Female (top) and male (bottom) Automeris io moths. (Wikipedia commons)
From July 20th to 28th, citizen scientists in the US and forty other countries celebrated National Moth Week, by taking moth walks and heading out with flashlights to find the elusive night-fliers. Ari Daniel Shapiro reports.
CURWOOD: Citizen science is a trend that's spreading. From July 20 to 28, people in 40 different countries as well as the US prowled around at night to celebrate those fluttering denizens of darkness - the moths. There's been moth spotting, and moth slumber parties, as well as lectures and night walks from Bhutan to Belgium and New Zealand to Norway. And reporter Ari Daniel Shapiro has been checking out some of the events here in the US.
SHAPIRO: There are countless animals that have a kind of power over humans that lure us in, that compel us to write mythologies, that make us gaze through a pair of binoculars. Usually the animals are big, charismatic things - like tigers, or pandas. But charisma can come in much smaller sizes too, and trigger just as powerful an attraction. It’s this appeal of the small that turned people out in droves.
MOSKOWITZ: They’re amazing. Let it settle - now you can see those red underwings.
KID: Oh, wow, that’s like, awesome.
SHAPIRO: We’re in Frost Woods Park - a patch of green in East Brunswick, New Jersey, and our first of three stops. It’s nighttime - about 9pm. And these couple dozen kids, parents, and neighbors are on the lookout for moths.
MOSKOWITZ: There’s something kinda magical about being out at night with all kinds of biodiversity - everything from the size of a pinhead up to a moth as big as your hand.
SHAPIRO: David Moskowitz is the co-founder of something called National Moth Week. In late July, for an entire week, over 300 hundred moth-inspired events were hosted in every state in the US - except North Dakota...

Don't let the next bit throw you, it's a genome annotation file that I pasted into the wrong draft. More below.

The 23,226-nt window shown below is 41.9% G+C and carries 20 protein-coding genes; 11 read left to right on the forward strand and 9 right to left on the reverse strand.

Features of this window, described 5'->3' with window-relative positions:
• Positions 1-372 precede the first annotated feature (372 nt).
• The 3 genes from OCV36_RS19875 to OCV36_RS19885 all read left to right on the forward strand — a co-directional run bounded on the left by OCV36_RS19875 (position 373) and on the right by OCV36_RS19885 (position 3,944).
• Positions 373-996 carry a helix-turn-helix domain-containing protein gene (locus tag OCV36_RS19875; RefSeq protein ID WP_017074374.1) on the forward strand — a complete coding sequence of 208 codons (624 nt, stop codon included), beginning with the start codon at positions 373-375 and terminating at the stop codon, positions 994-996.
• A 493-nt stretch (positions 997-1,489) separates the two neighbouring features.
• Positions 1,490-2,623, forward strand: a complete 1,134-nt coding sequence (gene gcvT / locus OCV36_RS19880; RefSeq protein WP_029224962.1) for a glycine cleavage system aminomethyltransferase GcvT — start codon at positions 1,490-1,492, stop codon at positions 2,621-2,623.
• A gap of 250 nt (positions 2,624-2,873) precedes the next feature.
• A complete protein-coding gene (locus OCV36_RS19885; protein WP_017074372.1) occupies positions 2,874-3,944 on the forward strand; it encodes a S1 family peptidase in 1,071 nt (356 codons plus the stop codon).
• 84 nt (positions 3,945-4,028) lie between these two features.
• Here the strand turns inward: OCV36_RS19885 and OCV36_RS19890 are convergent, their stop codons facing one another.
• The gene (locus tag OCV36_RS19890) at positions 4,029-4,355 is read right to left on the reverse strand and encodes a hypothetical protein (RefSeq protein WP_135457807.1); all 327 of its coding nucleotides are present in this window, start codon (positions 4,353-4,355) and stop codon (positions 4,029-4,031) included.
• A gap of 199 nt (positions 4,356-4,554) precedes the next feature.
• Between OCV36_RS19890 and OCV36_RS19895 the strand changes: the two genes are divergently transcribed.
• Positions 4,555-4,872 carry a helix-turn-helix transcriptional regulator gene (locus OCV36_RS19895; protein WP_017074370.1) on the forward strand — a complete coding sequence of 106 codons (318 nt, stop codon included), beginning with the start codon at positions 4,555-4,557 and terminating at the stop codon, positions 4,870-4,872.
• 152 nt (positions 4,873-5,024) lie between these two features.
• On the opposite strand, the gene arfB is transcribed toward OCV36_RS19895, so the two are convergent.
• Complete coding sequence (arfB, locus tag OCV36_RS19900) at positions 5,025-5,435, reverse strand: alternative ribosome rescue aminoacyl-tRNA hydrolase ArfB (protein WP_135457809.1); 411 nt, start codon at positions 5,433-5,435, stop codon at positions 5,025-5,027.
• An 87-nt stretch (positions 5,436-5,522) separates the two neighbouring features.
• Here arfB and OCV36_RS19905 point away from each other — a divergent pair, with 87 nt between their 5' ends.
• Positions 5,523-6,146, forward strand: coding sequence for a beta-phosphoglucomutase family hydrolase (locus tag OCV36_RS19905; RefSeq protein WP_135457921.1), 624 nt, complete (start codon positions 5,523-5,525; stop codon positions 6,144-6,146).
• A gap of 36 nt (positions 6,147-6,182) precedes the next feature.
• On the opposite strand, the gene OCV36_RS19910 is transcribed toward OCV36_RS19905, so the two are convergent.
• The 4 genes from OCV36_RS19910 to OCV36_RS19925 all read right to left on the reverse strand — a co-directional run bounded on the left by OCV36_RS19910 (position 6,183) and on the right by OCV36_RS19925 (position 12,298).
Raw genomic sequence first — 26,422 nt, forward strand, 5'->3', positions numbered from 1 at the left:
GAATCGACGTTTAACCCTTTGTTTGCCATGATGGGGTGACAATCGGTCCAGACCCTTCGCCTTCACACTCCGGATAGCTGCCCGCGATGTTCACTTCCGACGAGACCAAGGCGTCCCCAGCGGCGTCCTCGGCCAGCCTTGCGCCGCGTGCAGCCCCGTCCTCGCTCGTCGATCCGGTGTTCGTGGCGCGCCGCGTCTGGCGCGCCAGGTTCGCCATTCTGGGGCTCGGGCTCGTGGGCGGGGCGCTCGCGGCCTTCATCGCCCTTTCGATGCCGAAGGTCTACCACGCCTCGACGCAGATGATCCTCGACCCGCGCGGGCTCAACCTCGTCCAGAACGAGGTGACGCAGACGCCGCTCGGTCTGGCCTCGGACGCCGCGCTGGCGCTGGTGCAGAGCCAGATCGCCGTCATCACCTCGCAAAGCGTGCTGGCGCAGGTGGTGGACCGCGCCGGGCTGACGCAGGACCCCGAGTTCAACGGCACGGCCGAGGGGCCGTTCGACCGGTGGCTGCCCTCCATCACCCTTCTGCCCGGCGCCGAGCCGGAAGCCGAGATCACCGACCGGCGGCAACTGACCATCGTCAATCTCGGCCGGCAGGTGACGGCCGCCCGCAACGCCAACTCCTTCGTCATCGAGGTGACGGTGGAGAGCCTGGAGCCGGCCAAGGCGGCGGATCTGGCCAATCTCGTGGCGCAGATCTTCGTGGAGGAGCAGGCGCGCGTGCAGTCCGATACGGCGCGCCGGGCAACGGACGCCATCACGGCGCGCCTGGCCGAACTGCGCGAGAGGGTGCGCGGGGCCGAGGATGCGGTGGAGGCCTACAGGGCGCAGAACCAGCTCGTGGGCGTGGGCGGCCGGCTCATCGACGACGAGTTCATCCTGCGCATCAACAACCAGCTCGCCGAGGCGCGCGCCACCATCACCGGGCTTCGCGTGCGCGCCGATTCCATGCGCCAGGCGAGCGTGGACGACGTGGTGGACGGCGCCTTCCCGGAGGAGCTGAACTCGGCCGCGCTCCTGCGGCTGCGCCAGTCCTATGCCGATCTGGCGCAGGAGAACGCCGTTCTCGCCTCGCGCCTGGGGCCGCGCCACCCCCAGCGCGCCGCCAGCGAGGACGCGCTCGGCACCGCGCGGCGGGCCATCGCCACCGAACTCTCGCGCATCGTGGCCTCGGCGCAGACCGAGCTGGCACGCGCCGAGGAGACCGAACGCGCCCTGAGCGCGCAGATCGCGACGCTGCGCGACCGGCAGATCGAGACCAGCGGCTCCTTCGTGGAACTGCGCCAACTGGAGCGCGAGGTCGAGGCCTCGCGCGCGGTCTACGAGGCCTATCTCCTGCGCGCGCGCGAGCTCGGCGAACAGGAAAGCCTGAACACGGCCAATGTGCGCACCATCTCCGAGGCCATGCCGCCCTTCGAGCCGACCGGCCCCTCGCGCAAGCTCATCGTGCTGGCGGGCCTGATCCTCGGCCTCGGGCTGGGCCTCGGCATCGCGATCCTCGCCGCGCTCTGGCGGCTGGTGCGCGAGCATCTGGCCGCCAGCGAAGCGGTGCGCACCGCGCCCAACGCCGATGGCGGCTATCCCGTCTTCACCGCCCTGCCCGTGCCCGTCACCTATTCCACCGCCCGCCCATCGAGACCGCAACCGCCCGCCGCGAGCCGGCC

MOSKOWITZ: North Dakota, where are you?
SHAPIRO: ...and in numerous places around the world – Costa Rica, Gambia, Bulgaria, even the Azores in the middle of the Atlantic.
MOSKOWITZ: There’s always something to find. It’s like a treasure hunt.
SHAPIRO: The other co-founder, Liti Haramaty, says National Moth Week’s intended, in part, to cast aside the view that moths are just a swarm of ugly, winged pests.
HARAMATY: Some of them are as beautiful as butterflies, or even more beautiful than butterflies.
SHAPIRO: Such as the io moth, or Automeris io, Haramaty’s favorite – a bright yellow one with two big black eyespots on its wings. She says that looking for moths can be really rewarding. For one thing, in the US, moths outnumber butterflies by about 15 species to one, not to mention that finding moths at night is pretty easy.
HARAMATY: All you have to do is turn on a light at night, and they’ll come to you - you don’t have to go look for them.
[GENERATOR POWERS UP]
SHAPIRO: Two and a quarter miles above sea level, perched atop the continental divide of Cottonwood Pass in central Colorado - our second stop - a generator roars to life, powering a bright light. It’s nighttime, and the faces of a dozen people light up in its soft blue glow. Most of them are lepidopterists - who study moths and butterflies by profession. Someone’s unrolled a screen in front of the halogen - to catch the moths flapping through the cold mountain air.